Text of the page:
I rarely start my posts with a video, but this one is different, as you need to see the discussion point first! The things I see in the cancer sector have almost made me immune to the very tasteless advertising that comes from the charity giants within it. Boastful claims about what they do, deliberately using very emotive advertising to target vulnerable people. But as their income starts to dry up, I did feel it might be the start of a new way of working for them. To be fair, as families move from tragedy to tragedy there has been less of a focus, for two reasons. One, most of the world is focussed on covid. Secondly the money for multi million pound adverts is no longer there.
During the last year, most of which has been in lock down, we have heard very little from our friends at Cancer Research UK and Macmillan Cancer Support. Of course like all of us they are looking at what the future holds for them. More importantly where is their cash coming from, to keep those giant wheels turning?
I believe that like the rest of the world, the charity sector is changing dramatically. It was starting, before covid, with trust in several larger organisations being eroded due to mismanagement. But is accelerating now, with less cash being donated and people asking questions about what they receive for their money. The landscape is moving from national to community, with a larger emphasis on collaboration. Ensuring that resources are not wasted or duplicated. It’s no longer purely about income, but impact! What happens with the charity pound that is donated?
Of course there are issues that will be permanent in the world, like cancer, and we must find long term sustainable solutions. But also there are now temporary problems, mostly caused by covid. We now have small local organisations being created, not being bound by red tape who can wade straight in to help. Being both agile and innovative, without vast overheads. Hopefully, many of those won’t be required by next year, but they are necessary now, and are showing what can be achieved.
For those that aren’t aware I run my own charity SimPal, providing free digital communication to people affected by cancer. We have been going 4 years now and were aware of the increasing digital divide even then. This problem has got much worse highlighted by the virus. So many organisations are arguing about how to solve it sustainably, that very few are doing anything at all. Ours might only be like a ‘finger in the dam’ but we are doing what we can. I also have many friends in the sector doing incredible work, all of us with decreasing resource.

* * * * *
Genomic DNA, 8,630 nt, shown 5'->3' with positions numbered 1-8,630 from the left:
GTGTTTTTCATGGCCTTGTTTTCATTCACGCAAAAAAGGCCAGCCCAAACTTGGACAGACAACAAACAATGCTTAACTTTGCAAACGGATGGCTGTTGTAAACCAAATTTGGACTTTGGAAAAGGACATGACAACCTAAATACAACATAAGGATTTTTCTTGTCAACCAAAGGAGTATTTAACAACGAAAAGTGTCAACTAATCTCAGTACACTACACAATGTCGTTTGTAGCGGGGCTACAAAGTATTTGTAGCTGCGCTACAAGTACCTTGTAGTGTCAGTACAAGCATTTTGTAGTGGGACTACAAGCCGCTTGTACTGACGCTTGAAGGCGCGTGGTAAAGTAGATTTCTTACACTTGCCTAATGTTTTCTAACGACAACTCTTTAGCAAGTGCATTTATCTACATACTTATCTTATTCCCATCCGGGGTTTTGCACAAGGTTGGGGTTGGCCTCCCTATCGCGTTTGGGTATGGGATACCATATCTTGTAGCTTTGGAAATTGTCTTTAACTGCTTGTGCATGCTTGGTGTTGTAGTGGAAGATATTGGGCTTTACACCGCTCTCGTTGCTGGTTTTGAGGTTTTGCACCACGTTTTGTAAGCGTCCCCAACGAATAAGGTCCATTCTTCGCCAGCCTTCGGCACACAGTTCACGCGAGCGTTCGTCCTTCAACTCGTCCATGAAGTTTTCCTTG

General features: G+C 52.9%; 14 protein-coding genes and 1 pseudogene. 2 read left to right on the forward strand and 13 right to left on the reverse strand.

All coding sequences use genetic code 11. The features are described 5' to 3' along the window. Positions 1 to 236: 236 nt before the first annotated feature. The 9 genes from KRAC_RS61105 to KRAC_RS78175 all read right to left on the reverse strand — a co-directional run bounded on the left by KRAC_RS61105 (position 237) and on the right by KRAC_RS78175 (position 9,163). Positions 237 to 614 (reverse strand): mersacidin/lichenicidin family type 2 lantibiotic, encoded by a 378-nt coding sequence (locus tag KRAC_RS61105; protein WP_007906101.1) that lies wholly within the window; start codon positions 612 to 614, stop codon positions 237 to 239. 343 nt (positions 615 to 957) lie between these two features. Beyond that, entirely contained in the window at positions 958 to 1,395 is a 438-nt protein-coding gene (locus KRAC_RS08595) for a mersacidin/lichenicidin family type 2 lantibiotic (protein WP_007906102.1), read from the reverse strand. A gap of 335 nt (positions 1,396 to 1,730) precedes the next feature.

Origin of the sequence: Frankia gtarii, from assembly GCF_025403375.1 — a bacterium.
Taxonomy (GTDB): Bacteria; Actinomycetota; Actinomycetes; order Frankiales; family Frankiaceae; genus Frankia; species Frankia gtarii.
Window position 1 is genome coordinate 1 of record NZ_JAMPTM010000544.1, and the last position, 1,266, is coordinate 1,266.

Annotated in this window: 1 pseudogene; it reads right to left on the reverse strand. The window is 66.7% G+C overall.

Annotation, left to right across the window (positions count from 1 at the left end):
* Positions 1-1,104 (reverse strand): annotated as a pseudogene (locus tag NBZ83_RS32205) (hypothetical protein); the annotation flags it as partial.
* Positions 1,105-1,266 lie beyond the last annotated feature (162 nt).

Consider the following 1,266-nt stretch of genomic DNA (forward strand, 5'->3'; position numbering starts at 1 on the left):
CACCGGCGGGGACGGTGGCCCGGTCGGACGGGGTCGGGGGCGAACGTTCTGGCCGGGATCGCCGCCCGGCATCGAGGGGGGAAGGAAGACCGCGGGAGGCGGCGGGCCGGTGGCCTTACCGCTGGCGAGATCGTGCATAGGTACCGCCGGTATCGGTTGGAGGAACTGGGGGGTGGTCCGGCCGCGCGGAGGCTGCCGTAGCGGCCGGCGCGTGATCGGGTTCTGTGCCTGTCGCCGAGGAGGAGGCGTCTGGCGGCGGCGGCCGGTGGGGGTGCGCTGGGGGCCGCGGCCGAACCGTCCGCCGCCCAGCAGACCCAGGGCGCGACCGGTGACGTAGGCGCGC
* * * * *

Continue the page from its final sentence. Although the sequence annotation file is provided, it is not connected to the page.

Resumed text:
But as the flowers start to show their heads, and hopefully positivity coming through regarding covid injections, both our big charities can’t wait for the opportunity of returning to type! As usual, with national tv adverts asking for money. Of course if you don’t ask you don’t get. They have to look after their own organisations. But are almost the only two in the sector with the income to afford this! How has the sector managed, whilst they work out where their next penny is coming from? Simply because there are many more organisations doing great work that rarely gets mentioned!
Of course both do some incredible work, but I have to question whether they listen to the people they purport to support with their dubious fundraising challenges and advertising? I have always considered people affected by cancer as vulnerable, including myself. The importance of writing a will cannot be underestimated either, and some of us will need a nudge to do it. But I believe that the timing of these adverts is cynical. We are currently seeing more people dying daily than ever before, no coincidence in my opinion that these are now appearing!
I would also like to point out that there are also more than two charities in the sector, despite what we might be led to believe. They are doing incredible work, and some cannot even afford to advertise. Why don’t the big boys share that information, opening access to other resources for their supporters. Are they so frightened that they will take a slice of fundraising cake?
This post is written with my cancer patient hat on. The advertising I see from these giants does not sit comfortably with me at all. “Help us do whatever it takes.” Really!! “Let’s walk all over cancer” Sure!! Where have you been when we needed you most? Dreaming up the next campaign? Like all good causes we need money, and without fundraising there would be no help. Of course I get it, I’m in it! But why is the cancer world so fundraising heavy?
Most websites you visit you’re faced with big banners about raising money. In fact it is very hard to avoid. As a marketer I would be happy about that. But times are changing and people affected by cancer, deserve better than to be just a marketing statistic for the latest ask. Yes, many people genuinely enjoy the fundraising process and that’s great, a real win-win! But most are vulnerable, frightened people trying to stay alive and looking for help! Not the quickest route to their solicitor to make a will.
More people are dying than ever before, I believe these adverts are deliberately timed and in the longer term will do more harm than good to the sector. Of course, charity giving is a very personal thing, and you may totally disagree with my views. I would love to see what you all really think about this. Please feel free to join the discussion below.